Many western countries have removed or seriously limited the ability of the head of state to block supply and reject a government’s budget, the reason being that it is a power that is widely open to abuse.

Yushchenko is still languishing in the polls and in spite his claims that he will win the next election his support rating remains in single digits and he is not considered a player or a serious contender.


Presidential elections to cost more then 3.5 times 2007 elections

September 21, 2009

Ukraine’s Central Electoral Commission (CEC) has reported that it will spend 1.27 billion hryvina to hold the next Presidential election at an approximate cost of 36 hryvina per registered voter. By comparison the costs of the 2007 Parliamentary election was 10 hryvina per voter. 36.582 million voters are registered to vote including 390,000 which are located abroad in foreign countries. The CEC has indicted that the electoral roll is of high quality and has been prepared with the assistance of the OSCE.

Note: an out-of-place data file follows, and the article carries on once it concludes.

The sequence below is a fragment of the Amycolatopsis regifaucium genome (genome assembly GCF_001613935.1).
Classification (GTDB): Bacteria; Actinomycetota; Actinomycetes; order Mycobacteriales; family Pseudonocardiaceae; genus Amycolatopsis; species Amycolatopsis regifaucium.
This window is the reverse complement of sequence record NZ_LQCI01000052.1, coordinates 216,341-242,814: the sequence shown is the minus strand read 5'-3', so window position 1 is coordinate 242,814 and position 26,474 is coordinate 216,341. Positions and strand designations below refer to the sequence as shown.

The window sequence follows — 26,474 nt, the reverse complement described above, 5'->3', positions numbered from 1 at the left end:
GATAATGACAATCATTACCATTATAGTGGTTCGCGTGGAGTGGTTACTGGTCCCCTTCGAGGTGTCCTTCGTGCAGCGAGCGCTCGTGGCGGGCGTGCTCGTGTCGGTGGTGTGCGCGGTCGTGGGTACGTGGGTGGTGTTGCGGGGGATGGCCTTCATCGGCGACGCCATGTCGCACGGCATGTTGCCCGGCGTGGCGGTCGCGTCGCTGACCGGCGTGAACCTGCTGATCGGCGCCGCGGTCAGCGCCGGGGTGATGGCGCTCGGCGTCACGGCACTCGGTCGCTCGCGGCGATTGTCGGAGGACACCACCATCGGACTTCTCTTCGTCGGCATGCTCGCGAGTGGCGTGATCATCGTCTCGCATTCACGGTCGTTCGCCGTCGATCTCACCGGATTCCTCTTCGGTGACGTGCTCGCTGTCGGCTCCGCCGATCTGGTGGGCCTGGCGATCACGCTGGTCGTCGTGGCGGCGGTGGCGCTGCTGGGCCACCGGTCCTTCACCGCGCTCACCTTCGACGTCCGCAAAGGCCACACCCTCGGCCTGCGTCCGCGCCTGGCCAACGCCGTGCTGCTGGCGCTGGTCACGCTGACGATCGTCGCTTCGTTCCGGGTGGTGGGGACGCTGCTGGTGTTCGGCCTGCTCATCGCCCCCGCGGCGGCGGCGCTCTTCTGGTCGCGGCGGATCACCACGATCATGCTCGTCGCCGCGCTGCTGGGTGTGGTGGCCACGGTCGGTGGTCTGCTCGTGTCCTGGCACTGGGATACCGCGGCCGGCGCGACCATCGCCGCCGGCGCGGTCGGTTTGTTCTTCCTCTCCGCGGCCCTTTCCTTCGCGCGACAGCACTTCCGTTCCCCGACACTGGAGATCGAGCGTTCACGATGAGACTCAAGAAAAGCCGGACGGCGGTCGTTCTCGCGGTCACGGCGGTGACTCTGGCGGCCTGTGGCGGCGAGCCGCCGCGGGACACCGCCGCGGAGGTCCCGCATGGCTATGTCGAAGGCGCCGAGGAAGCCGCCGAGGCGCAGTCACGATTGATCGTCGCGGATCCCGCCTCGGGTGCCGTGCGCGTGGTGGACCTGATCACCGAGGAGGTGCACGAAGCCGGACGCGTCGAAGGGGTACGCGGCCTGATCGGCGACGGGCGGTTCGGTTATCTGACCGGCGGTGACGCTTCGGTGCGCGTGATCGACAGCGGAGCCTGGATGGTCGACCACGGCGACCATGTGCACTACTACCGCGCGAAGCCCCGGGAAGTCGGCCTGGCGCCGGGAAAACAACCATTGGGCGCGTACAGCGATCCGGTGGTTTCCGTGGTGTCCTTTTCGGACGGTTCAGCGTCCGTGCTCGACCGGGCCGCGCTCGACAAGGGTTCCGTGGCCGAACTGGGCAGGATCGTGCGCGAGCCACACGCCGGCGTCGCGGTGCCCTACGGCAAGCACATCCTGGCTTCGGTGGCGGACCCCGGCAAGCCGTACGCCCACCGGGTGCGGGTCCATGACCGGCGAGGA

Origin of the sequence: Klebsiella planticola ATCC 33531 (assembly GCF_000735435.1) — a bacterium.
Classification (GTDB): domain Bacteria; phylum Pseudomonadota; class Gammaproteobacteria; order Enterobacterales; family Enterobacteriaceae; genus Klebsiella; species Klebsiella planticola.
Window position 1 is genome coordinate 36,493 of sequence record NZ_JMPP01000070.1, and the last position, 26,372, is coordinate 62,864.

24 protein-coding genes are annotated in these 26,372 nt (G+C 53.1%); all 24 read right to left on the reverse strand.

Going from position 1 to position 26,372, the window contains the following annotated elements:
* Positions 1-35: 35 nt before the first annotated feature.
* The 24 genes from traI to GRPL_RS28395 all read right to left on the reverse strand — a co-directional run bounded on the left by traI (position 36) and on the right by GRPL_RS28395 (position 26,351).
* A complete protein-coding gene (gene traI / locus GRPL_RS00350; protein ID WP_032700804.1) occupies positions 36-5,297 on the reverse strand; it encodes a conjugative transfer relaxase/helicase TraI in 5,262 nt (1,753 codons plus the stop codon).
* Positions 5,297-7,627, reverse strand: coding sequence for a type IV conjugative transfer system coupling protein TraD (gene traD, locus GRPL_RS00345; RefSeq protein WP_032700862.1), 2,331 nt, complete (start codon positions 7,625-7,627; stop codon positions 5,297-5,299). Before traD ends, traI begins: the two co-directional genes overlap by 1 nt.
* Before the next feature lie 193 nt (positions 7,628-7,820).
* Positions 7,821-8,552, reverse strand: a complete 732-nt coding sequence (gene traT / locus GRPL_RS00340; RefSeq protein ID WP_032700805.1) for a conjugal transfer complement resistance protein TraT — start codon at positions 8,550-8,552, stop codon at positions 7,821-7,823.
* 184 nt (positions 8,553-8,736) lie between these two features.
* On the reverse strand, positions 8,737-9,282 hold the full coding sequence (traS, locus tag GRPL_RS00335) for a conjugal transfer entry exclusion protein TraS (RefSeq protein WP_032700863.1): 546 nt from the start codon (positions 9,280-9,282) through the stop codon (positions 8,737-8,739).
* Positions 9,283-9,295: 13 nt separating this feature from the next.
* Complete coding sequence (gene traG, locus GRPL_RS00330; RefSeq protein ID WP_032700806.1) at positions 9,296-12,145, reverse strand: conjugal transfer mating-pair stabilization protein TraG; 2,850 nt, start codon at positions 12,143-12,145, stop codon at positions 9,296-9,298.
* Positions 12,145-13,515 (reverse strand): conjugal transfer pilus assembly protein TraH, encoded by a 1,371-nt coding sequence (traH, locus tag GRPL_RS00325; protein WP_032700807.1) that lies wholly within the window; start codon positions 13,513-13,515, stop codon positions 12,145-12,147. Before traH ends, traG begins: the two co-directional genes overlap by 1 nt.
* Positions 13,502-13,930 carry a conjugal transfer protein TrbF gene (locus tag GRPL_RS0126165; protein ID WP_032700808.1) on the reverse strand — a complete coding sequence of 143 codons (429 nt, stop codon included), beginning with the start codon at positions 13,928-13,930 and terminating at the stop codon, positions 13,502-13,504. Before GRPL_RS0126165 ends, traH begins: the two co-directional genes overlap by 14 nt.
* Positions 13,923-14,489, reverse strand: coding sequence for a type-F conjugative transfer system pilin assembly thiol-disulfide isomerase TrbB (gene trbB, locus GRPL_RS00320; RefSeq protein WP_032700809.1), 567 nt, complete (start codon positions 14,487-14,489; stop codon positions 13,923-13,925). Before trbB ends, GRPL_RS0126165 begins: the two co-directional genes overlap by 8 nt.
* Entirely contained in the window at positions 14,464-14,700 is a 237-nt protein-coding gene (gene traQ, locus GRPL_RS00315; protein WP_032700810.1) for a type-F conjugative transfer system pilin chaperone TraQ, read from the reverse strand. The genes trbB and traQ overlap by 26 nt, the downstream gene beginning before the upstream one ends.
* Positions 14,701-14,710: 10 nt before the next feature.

Party of Regions has expressed concern that the number of registered voters in the south east of Ukraine is less then in 2007 whilst the percentage of voters registered in Western Ukraine has increased. Overall there is 400,000 less voters registered now then in 2007.

Concern was also expressed about the recent decree of the President that requires regional state administrations to promote Yushchenko’s version of admendments to Ukraine’s constitution. Party of regions has hinted that they will apply to Ukraine’s Constitutional Court to have them review the President’s decree as they considered it to be inappropriate use of public resources for what is essentially electioneering propaganda.